Well, all is good in our little travel bubble. Sometimes I feel like Judith Chalmers (under forties or those who don’t live in the Uk will have no idea who that is!) telling you about one travel destination after another. No dramatic near death experiences or mechanical disasters to make for exciting reading I’m afraid.
But we did need, to find another route!
You know sometimes, something in the Lonely Planet sparks your interest and you really can’t explain what draws you to it especially when it’s a bit of a trek out of your way to get there. Sima de las Cotorras is a 140m deep by 160m wide sink hole, we’ve been to the Grand and Copper Canyons do we really want to see this little hole? It is home to a flock of small green parrots that have been forced out of other habitats due to deforestation and their numbers depleted due to hunting. A group of around 30 local people now manage the area as a conservation project and there is a small restaurant and washrooms so we were able to arrive late and camp there. As the sunrises which is a about 7am here the parrots get pretty vocal and start to fly up out of the hole. It was one of those things that you have to hear as much as see and pics don’t do it justice. We were pleased we stopped by as much as anything to meet a few of the people involved and make a donation. It really is a bit out of the way and was deserted apart from us and 2 others who arrived in the morning.
John invalidating the travel insurance having climbed over the DANGER STOP HERE sign!
We then headed east to the small town of Chiapa de Corzo, our 2 previous nights had been at places with toilet only facilities so showers were much needed. La Tradicion Pasada was perfect, only 250 pesos (about £10) a night and this is what we pay for camping in the more expensive areas.
A lovely spot for Juanita and our room was good too.
Local dog chill out zone.
We took a boat trip in the spectacular Canon del Sumidero. A boat of our own would have been nice but out of our price range so we shared with 18 very jolly Mexicans.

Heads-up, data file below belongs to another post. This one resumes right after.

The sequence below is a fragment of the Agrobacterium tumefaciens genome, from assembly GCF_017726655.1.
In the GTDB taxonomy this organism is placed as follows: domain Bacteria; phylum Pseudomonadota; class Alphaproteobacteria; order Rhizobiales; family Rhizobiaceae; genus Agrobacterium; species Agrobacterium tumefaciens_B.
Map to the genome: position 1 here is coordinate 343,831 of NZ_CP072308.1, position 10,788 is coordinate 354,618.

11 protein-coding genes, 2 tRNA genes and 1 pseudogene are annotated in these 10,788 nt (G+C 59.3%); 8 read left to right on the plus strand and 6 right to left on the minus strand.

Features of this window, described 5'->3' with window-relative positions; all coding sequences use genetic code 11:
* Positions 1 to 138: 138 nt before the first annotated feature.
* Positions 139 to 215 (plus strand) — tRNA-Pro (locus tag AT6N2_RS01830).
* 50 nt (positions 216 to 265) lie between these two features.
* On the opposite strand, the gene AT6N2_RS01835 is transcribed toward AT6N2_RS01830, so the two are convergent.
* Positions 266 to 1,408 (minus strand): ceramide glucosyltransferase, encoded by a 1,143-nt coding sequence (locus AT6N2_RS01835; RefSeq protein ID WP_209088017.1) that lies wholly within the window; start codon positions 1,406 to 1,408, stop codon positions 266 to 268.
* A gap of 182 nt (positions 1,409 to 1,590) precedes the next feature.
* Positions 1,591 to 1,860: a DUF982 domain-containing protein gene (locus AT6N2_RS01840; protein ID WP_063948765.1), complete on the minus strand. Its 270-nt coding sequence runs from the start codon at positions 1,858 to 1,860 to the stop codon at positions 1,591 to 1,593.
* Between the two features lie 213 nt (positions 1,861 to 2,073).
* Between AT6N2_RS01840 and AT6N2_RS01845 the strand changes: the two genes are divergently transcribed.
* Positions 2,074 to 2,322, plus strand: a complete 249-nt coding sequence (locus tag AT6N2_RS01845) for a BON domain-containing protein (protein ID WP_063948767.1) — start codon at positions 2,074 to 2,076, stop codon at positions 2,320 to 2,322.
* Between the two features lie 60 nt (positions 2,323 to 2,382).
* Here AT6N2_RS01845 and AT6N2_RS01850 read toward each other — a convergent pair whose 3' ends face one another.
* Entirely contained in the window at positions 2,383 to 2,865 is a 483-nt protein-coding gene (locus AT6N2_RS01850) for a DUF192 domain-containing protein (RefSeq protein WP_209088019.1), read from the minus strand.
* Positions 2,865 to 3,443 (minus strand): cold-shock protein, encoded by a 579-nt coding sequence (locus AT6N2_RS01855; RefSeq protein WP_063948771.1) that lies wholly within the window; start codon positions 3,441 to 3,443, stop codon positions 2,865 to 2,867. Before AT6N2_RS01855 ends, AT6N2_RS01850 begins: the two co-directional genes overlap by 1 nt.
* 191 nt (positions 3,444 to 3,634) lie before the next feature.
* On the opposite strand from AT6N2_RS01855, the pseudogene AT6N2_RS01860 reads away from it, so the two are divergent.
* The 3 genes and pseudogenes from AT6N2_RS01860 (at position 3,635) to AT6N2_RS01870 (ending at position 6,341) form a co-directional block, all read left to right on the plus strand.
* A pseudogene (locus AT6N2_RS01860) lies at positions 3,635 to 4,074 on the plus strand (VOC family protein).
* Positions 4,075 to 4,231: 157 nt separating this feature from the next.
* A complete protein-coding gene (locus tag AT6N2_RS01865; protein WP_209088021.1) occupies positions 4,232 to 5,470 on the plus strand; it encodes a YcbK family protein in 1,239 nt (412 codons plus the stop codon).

Very excited to see crocs. We must be in the minority who’ve managed to go on a crocodile safari in Queensland and not see any and an alligator safari in the Louisiana swamps and only see tiny ones that the boat skipper attracted by feeding them meat! These were definitely the real deal.
This one had a butterfly above each eye, looked like little horns.
We left the boat as the early afternoon temperature reached around 34c, our next stop was only 80km down the road but around 1900 metres higher so by the time we reached our destination of San Cristobal de las Casas the temperature was down to around 20c, we could have been at home! In fact the campsite we stayed on had a couple of houses for rent on the plot and we chatted to a Brit currently living there who is moving back to the UK after 14 years in Mexico. She commented that the time spent in San Cristobal was getting her ready for a Devon winter.
We have been surprised by how few non-Mexican tourists and travellers we have come across so far but that was all about to change in San Cristobal! It’s a pretty town with a cosmopolitan feel, international food, coffee shops, lovely things to buy and yoga classes. A dangerous place to be on a budget! We were only scheduled to stay for 2 nights and when I suggested 1 more night to John the answer was a definite no! Quite sensible really I could have got too comfortable. We spent our time there wandering and people watching. We did allow ourselves the luxury of pizza for dinner one night, they were really good and luckily big enough to do lunch the next day.
Loved the street art.
Quite a crowd gathered to listen to this group of musicians. They weren’t busking, no pot or hat to throw coins in they just seemed to be playing for pleasure.
The performance finished with a succession of huge bangs from the detonation of a line of gunpowder that stretched all the way down this street. Flipping loud and smoky!
The gorgeous cool oasis is called Na Bolom. It was the home of Gertrude and Frans Blom who were a photographer and archaeologist who lived here from the 1950’s. They worked to preserve the land and way of life of the Lacandones indigenous people. It is now a museum and contained some great photos and artwork.
Mobile knife sharpening.
Bye for nowx